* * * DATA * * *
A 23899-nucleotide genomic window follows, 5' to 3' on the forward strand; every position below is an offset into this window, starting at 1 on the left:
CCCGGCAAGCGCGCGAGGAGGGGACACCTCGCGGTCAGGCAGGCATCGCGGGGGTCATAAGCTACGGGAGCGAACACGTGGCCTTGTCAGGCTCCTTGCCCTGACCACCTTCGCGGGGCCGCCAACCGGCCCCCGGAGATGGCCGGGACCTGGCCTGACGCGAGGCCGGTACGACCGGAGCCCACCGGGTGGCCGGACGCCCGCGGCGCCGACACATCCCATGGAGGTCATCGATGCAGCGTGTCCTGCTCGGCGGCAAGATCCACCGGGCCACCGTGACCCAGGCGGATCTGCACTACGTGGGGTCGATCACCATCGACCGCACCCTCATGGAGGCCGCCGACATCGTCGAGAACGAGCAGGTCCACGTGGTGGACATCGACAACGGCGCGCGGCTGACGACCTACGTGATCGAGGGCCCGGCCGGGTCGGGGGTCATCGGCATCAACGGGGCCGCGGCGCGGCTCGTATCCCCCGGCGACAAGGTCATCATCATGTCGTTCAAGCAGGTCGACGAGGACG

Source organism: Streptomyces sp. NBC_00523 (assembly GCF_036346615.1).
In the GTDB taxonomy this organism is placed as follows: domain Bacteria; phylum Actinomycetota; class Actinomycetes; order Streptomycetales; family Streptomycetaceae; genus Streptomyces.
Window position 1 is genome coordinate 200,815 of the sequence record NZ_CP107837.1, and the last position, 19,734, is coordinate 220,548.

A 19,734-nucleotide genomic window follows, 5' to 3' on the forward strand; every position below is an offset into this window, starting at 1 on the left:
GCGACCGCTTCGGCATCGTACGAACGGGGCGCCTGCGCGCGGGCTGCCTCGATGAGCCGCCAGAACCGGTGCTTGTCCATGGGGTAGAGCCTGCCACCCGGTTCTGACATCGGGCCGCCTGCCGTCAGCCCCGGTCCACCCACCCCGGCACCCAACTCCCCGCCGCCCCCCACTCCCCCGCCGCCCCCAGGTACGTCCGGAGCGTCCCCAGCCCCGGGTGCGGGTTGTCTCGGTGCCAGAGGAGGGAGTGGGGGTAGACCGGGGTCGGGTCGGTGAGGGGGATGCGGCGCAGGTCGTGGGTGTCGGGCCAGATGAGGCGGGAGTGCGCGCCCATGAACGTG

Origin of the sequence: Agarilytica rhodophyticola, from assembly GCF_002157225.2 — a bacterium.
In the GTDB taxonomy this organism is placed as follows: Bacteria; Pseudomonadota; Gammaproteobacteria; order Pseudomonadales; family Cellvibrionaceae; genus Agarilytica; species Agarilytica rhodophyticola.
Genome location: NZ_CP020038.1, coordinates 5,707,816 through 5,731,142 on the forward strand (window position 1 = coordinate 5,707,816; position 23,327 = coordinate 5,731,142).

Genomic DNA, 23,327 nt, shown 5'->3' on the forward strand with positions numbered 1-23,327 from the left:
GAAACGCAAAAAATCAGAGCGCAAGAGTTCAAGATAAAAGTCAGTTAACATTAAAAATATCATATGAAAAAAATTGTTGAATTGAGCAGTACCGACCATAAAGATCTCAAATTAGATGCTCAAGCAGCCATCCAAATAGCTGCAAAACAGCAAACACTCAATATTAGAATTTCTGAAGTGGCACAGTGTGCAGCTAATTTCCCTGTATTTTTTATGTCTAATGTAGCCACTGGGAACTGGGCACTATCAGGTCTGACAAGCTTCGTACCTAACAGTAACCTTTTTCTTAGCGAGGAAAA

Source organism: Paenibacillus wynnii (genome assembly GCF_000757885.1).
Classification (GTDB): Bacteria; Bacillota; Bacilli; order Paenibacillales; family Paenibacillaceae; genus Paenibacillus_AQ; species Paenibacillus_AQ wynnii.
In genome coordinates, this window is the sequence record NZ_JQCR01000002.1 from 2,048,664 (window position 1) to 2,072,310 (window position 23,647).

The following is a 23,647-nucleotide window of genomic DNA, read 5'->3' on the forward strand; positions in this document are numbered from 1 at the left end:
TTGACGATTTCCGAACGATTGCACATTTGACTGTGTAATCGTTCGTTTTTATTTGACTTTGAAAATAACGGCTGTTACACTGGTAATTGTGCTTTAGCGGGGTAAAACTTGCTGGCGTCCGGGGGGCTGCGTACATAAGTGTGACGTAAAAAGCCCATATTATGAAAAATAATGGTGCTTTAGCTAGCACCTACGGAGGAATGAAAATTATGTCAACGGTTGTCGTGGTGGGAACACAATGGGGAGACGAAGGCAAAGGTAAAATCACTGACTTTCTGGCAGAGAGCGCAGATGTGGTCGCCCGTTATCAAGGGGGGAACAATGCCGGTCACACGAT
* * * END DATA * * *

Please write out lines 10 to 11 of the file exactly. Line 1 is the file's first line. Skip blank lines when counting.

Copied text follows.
Genome location: NZ_CP020038.1, coordinates 5,707,816 through 5,731,142 on the forward strand (window position 1 = coordinate 5,707,816; position 23,327 = coordinate 5,731,142).

Genomic DNA, 23,327 nt, shown 5'->3' on the forward strand with positions numbered 1-23,327 from the left: